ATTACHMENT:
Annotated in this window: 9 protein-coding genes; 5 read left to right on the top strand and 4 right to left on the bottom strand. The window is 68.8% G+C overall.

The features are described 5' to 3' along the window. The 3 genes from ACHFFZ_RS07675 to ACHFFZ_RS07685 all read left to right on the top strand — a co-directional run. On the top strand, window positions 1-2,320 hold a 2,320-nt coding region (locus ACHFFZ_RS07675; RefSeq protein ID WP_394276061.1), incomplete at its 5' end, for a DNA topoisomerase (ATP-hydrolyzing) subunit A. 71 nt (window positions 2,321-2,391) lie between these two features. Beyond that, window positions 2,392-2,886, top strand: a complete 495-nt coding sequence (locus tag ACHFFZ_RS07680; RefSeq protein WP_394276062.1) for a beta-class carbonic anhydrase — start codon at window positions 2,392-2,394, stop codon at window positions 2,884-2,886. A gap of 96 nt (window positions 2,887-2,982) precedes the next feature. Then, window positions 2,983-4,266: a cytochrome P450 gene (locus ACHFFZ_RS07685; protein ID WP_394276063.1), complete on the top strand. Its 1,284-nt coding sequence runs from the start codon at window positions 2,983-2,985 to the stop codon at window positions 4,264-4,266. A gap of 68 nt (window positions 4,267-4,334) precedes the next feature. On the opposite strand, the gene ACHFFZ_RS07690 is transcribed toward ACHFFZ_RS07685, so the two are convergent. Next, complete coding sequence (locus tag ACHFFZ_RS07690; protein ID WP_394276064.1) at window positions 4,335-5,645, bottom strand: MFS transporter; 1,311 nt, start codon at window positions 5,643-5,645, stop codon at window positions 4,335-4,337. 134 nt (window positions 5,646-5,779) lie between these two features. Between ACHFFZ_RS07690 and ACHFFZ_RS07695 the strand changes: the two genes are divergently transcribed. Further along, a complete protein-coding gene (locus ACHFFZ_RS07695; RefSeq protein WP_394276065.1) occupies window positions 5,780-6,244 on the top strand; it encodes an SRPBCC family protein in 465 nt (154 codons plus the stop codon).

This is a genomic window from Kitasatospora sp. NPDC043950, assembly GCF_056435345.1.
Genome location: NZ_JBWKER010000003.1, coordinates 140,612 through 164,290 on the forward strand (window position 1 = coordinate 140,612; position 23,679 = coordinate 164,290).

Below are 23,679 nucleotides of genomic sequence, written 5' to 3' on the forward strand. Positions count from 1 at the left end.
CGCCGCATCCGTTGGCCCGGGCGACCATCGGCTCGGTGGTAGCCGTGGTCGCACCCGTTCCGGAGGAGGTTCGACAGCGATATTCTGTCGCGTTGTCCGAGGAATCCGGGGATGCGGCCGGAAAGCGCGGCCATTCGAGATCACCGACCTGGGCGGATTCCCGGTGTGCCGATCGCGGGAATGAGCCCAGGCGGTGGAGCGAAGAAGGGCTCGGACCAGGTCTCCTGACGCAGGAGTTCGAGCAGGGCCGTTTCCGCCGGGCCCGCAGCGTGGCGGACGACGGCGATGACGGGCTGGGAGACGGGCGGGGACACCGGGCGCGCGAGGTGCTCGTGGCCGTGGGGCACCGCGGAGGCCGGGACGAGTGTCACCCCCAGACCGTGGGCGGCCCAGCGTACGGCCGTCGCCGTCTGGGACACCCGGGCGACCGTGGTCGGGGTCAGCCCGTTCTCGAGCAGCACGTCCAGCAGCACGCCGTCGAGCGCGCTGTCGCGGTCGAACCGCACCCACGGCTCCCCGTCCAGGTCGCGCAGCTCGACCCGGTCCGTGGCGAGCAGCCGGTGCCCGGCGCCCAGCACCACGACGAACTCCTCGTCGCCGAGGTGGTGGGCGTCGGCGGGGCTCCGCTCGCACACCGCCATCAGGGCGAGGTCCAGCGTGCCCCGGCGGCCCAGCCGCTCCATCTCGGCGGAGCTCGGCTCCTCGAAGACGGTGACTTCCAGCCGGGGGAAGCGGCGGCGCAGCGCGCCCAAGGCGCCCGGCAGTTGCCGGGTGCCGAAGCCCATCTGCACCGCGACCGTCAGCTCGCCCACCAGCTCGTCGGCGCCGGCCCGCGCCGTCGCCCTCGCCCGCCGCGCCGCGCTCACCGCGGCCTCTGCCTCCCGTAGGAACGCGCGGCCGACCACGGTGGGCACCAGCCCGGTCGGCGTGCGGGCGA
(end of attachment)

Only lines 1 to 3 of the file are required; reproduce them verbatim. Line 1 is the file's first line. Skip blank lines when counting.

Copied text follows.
Annotated in this window: 9 protein-coding genes; 5 read left to right on the top strand and 4 right to left on the bottom strand. The window is 68.8% G+C overall.

The features are described 5' to 3' along the window. The 3 genes from ACHFFZ_RS07675 to ACHFFZ_RS07685 all read left to right on the top strand — a co-directional run. On the top strand, window positions 1-2,320 hold a 2,320-nt coding region (locus ACHFFZ_RS07675; RefSeq protein ID WP_394276061.1), incomplete at its 5' end, for a DNA topoisomerase (ATP-hydrolyzing) subunit A. 71 nt (window positions 2,321-2,391) lie between these two features. Beyond that, window positions 2,392-2,886, top strand: a complete 495-nt coding sequence (locus tag ACHFFZ_RS07680; RefSeq protein WP_394276062.1) for a beta-class carbonic anhydrase — start codon at window positions 2,392-2,394, stop codon at window positions 2,884-2,886. A gap of 96 nt (window positions 2,887-2,982) precedes the next feature. Then, window positions 2,983-4,266: a cytochrome P450 gene (locus ACHFFZ_RS07685; protein ID WP_394276063.1), complete on the top strand. Its 1,284-nt coding sequence runs from the start codon at window positions 2,983-2,985 to the stop codon at window positions 4,264-4,266. A gap of 68 nt (window positions 4,267-4,334) precedes the next feature. On the opposite strand, the gene ACHFFZ_RS07690 is transcribed toward ACHFFZ_RS07685, so the two are convergent. Next, complete coding sequence (locus tag ACHFFZ_RS07690; protein ID WP_394276064.1) at window positions 4,335-5,645, bottom strand: MFS transporter; 1,311 nt, start codon at window positions 5,643-5,645, stop codon at window positions 4,335-4,337. 134 nt (window positions 5,646-5,779) lie between these two features. Between ACHFFZ_RS07690 and ACHFFZ_RS07695 the strand changes: the two genes are divergently transcribed. Further along, a complete protein-coding gene (locus ACHFFZ_RS07695; RefSeq protein WP_394276065.1) occupies window positions 5,780-6,244 on the top strand; it encodes an SRPBCC family protein in 465 nt (154 codons plus the stop codon).

This is a genomic window from Kitasatospora sp. NPDC043950, assembly GCF_056435345.1.